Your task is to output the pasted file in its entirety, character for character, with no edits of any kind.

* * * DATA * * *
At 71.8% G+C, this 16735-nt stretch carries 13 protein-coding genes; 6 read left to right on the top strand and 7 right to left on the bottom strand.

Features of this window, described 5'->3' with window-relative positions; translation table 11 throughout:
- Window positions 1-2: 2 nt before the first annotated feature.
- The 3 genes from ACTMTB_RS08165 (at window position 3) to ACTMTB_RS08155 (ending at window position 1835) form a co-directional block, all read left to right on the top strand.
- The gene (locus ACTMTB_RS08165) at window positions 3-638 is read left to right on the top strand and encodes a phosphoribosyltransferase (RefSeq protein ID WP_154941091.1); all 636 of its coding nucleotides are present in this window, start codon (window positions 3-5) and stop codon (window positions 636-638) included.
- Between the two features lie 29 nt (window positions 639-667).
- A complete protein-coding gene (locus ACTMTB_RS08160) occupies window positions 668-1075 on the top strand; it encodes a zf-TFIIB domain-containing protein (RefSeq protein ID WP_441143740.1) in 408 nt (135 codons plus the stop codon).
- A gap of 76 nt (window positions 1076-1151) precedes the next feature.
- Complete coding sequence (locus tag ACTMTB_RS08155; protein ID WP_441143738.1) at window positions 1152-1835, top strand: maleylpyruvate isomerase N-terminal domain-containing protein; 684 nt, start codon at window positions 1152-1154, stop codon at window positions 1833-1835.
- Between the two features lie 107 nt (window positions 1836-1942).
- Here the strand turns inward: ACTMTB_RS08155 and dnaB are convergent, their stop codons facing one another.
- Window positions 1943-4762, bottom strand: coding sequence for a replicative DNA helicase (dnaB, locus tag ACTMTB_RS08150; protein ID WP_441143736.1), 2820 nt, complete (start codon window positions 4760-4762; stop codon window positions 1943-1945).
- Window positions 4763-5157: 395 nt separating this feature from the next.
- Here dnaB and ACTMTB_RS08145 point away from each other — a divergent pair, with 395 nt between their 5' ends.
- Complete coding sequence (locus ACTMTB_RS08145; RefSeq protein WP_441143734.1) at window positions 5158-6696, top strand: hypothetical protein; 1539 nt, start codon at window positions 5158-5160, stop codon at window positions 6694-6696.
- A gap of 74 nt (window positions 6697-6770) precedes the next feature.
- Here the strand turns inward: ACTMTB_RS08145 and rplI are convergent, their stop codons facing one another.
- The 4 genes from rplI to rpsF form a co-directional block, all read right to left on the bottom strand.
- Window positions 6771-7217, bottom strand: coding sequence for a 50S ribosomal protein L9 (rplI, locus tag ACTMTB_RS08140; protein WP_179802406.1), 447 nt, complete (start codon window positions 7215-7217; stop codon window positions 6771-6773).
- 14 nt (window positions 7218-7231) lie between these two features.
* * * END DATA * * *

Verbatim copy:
At 71.8% G+C, this 16735-nt stretch carries 13 protein-coding genes; 6 read left to right on the top strand and 7 right to left on the bottom strand.

Features of this window, described 5'->3' with window-relative positions; translation table 11 throughout:
- Window positions 1-2: 2 nt before the first annotated feature.
- The 3 genes from ACTMTB_RS08165 (at window position 3) to ACTMTB_RS08155 (ending at window position 1835) form a co-directional block, all read left to right on the top strand.
- The gene (locus ACTMTB_RS08165) at window positions 3-638 is read left to right on the top strand and encodes a phosphoribosyltransferase (RefSeq protein ID WP_154941091.1); all 636 of its coding nucleotides are present in this window, start codon (window positions 3-5) and stop codon (window positions 636-638) included.
- Between the two features lie 29 nt (window positions 639-667).
- A complete protein-coding gene (locus ACTMTB_RS08160) occupies window positions 668-1075 on the top strand; it encodes a zf-TFIIB domain-containing protein (RefSeq protein ID WP_441143740.1) in 408 nt (135 codons plus the stop codon).
- A gap of 76 nt (window positions 1076-1151) precedes the next feature.
- Complete coding sequence (locus tag ACTMTB_RS08155; protein ID WP_441143738.1) at window positions 1152-1835, top strand: maleylpyruvate isomerase N-terminal domain-containing protein; 684 nt, start codon at window positions 1152-1154, stop codon at window positions 1833-1835.
- Between the two features lie 107 nt (window positions 1836-1942).
- Here the strand turns inward: ACTMTB_RS08155 and dnaB are convergent, their stop codons facing one another.
- Window positions 1943-4762, bottom strand: coding sequence for a replicative DNA helicase (dnaB, locus tag ACTMTB_RS08150; protein ID WP_441143736.1), 2820 nt, complete (start codon window positions 4760-4762; stop codon window positions 1943-1945).
- Window positions 4763-5157: 395 nt separating this feature from the next.
- Here dnaB and ACTMTB_RS08145 point away from each other — a divergent pair, with 395 nt between their 5' ends.
- Complete coding sequence (locus ACTMTB_RS08145; RefSeq protein WP_441143734.1) at window positions 5158-6696, top strand: hypothetical protein; 1539 nt, start codon at window positions 5158-5160, stop codon at window positions 6694-6696.
- A gap of 74 nt (window positions 6697-6770) precedes the next feature.
- Here the strand turns inward: ACTMTB_RS08145 and rplI are convergent, their stop codons facing one another.
- The 4 genes from rplI to rpsF form a co-directional block, all read right to left on the bottom strand.
- Window positions 6771-7217, bottom strand: coding sequence for a 50S ribosomal protein L9 (rplI, locus tag ACTMTB_RS08140; protein WP_179802406.1), 447 nt, complete (start codon window positions 7215-7217; stop codon window positions 6771-6773).
- 14 nt (window positions 7218-7231) lie between these two features.